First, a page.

(Yangon) – The military council released, on Wednesday, more than 600 people arrested since the coup in Burma, including a photographer from the American news agency AP, and it is still secretly detaining hundreds of civilians and continuing its deadly crackdown.
“Today we released 360 men and 268 women from Insein prison,” in Yangon, a senior prison official told AFP, requesting anonymity.
They left the prison by bus, waving three fingers of resistance, according to photos published by local media.
Hours later, Than Zaw, a Burmese Associated Press photographer, who was arrested at the end of February while covering protests against the junta, announced to AFP that he had been released.
” I’m in a good health […] The 32-year-old photographer, formerly accused of “spreading false news,” said the charges against me had been dropped.
Politicians, strikers, activists and artists: the generals who seized power in 1is being Hundreds of civilians are still being held in February, including Aung San Suu Kyi.
The 75-year-old former civilian leader was due to appear in court on Wednesday. But the hearing, by videoconference, was not conducted due to a lack of internet connection, mobile data and several wifi networks that the military had cut off for days to isolate the country.
The hearing has been postponed to 1is being “April,” said his lawyer, Khin Maung Zhao, who has not yet been permitted to see his client.
The ‘silent strike’
A call for a “silent strike” was launched on Wednesday, and the streets of Rangoon, the main city in the country, or Naypyidaw, the administrative capital, went out with many shops closed.
In Myeik (South), in an attempt to avoid being targeted, protesters erected rows of dolls along the roads with small signs: “We need democracy”, “We want mother Suu (Kyi) to be healthy.”
To extinguish the blowing wind that blows over Burma since the first dayis being In February, the soldiers intensified their response every day. More and more civilians not taking part in the protest are being targeted, including women and children.
The United Nations Human Rights Council condemned on Wednesday the “disproportionate use of force” and called for the establishment of an office of the High Commissioner for Human Rights in the country.
Seven-year-old Khin Miu Chit was killed Tuesday by “a lethal bullet in the stomach while at her home” in Mandalay (center), according to the Association for Aid to Prisoners Policy (AAPP). . His death was not confirmed at this stage from an independent source to France Press.
The non-governmental organization “Save the Children” said it was “horrific that children are still among the targets,” pointing to the killing of 20 minors in the past seven weeks.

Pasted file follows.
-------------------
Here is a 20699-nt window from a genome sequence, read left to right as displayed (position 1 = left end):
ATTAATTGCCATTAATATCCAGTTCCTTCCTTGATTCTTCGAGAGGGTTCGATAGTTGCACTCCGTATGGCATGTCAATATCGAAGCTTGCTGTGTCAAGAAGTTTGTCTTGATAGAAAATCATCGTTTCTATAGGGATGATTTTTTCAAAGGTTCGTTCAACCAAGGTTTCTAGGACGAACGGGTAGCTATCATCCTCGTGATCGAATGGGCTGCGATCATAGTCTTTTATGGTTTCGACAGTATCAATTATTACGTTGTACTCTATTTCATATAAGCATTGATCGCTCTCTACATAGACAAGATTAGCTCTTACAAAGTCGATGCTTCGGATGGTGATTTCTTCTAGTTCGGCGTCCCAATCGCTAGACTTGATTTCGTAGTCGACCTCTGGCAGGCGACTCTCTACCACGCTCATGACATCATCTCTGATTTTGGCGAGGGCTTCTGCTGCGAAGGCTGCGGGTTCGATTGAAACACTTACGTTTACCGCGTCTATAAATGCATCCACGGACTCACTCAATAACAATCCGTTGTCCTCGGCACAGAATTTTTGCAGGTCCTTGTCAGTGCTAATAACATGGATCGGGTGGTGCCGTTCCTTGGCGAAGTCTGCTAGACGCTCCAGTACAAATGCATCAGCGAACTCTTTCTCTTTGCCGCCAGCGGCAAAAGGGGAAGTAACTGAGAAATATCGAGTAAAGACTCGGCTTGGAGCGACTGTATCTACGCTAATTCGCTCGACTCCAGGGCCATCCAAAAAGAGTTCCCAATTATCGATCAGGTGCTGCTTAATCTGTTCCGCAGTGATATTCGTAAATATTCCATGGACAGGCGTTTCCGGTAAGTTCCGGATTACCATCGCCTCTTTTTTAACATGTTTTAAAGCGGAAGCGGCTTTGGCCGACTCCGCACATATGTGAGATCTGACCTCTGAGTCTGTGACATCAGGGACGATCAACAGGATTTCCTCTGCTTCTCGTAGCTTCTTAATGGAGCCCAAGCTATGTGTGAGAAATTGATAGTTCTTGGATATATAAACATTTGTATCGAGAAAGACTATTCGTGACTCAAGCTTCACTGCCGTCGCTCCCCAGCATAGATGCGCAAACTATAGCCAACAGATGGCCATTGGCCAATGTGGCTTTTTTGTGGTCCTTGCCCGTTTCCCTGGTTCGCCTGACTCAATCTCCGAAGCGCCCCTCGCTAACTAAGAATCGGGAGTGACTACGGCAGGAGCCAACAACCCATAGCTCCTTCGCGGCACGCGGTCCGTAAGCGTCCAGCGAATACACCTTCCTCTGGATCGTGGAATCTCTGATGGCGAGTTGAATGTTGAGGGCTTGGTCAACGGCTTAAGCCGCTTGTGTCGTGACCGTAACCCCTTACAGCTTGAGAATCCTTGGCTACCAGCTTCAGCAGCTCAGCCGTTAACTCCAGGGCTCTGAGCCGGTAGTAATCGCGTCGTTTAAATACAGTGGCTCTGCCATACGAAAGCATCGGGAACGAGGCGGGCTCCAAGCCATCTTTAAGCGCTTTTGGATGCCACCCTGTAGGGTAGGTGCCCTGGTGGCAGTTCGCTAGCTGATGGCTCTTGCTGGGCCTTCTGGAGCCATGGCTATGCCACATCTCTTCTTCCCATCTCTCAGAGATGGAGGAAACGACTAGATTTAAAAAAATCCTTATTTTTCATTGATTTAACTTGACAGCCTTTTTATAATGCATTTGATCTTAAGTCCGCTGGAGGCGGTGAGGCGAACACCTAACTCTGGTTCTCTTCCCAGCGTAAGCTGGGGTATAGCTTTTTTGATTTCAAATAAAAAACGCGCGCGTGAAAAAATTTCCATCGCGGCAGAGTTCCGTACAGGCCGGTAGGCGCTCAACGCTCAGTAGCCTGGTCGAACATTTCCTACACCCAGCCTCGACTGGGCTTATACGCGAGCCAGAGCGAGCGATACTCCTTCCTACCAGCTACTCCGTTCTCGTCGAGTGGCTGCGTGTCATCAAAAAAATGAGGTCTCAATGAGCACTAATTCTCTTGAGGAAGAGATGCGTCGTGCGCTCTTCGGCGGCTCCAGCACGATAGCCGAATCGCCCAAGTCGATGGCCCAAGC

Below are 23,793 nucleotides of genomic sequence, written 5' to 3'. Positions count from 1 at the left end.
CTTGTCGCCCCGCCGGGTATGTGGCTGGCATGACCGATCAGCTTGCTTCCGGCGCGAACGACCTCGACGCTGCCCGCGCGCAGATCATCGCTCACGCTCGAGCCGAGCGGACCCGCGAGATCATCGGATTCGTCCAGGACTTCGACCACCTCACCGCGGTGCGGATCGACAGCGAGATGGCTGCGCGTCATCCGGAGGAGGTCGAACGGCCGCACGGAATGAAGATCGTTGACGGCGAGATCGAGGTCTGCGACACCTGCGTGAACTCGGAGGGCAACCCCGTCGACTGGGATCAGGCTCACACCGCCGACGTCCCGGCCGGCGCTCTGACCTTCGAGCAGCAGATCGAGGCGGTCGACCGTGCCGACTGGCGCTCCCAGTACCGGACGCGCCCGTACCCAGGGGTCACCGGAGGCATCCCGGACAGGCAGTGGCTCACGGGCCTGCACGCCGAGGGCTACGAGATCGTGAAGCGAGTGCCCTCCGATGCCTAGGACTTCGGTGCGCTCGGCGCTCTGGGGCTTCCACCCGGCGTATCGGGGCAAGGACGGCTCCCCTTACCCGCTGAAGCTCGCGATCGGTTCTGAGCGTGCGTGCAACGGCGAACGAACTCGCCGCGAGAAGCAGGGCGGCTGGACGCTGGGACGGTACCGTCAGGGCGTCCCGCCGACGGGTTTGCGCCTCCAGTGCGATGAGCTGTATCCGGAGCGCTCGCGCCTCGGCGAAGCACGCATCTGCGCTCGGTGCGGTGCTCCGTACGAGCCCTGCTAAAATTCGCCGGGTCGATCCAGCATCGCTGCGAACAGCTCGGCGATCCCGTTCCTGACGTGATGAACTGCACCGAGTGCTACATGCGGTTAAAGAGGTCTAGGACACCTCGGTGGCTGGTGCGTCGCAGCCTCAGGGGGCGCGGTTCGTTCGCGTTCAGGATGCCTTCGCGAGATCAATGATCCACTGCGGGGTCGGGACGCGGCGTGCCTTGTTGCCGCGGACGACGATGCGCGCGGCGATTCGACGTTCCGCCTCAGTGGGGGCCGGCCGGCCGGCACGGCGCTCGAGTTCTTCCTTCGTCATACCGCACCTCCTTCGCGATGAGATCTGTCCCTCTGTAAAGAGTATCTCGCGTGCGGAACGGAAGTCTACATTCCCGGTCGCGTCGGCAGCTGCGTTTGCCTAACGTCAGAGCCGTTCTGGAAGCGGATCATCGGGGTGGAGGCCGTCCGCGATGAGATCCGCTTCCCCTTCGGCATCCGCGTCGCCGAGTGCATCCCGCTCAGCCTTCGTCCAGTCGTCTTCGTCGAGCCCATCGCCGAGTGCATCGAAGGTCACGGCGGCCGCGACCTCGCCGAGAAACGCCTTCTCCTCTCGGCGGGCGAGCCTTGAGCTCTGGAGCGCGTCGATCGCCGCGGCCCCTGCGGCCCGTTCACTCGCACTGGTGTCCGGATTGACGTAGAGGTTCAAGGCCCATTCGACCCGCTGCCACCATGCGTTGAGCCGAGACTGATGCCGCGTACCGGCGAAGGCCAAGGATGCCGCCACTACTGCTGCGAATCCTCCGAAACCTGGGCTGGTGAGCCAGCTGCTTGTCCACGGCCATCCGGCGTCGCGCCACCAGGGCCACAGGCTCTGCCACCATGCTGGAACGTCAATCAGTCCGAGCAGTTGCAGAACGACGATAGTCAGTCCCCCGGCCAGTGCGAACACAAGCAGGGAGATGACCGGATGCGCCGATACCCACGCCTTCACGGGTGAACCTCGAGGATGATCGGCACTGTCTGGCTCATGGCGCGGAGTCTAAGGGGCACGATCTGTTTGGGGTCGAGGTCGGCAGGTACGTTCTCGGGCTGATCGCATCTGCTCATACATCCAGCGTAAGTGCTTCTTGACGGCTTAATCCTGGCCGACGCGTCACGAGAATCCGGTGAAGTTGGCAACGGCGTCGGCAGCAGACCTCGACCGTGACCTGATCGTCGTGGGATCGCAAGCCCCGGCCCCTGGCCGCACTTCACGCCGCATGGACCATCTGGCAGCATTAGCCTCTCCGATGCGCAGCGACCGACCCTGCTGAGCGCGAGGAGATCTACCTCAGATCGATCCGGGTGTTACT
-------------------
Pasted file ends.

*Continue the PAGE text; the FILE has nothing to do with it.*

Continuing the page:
A total of 275 civilians died, according to the association. The losses could be much heavier: hundreds of detainees are missing.
For his part, a spokesman for the military council, Zhao Min Tun, said that 164 protesters were victims, and were described as “violent terrorists.” He said he was determined to “quell chaos”, ignoring new sanctions imposed by the United States and the European Union.
Violence remains very acute in Mandalay with 21 civilians killed since Sunday.
On the part of the ethnic groups, which control about a third of Burma’s territory and have condemned the coup, the Karen National Union (KNU) said that “hundreds” of people have moved to the areas they control. In the southeast.
“We believe it may rise to six or seven thousand people by the end of April,” the Secretary-General of the Karen National Federation, So Tah Doh Mo, told AFP, considering this an unlikely displacement. In addition to those fleeing the cities, these areas host 5,000 Karen civilians displaced by the fighting since December.
On the Thai side, Tak District has already indicated that it is preparing for an influx of refugees and is able to absorb 30 to 50,000.
Meanwhile, the Burmese military is tightening its judicial grip on Aung San Suu Kyi.
Two men confessed, in videos published by state media in recent days, for allegedly paying between them more than $ 1 million and 11 kilograms of gold in bribes. Observers question the authenticity of these testimonies. One of the witnesses is imprisoned and the other has a troubled past.
The 1991 Nobel Peace Prize winner was charged with four other charges, including “inciting public unrest.”
She faces many years in prison and banned from political life.
The military council justified its coup by claiming “massive” fraud in the legislative elections in November, which were overwhelmingly won by Aung San Suu Kyi’s National League for Democracy (LND) party. Since 1is being In February, at least two NLD members died in custody, and dozens were arrested and the rest hid.
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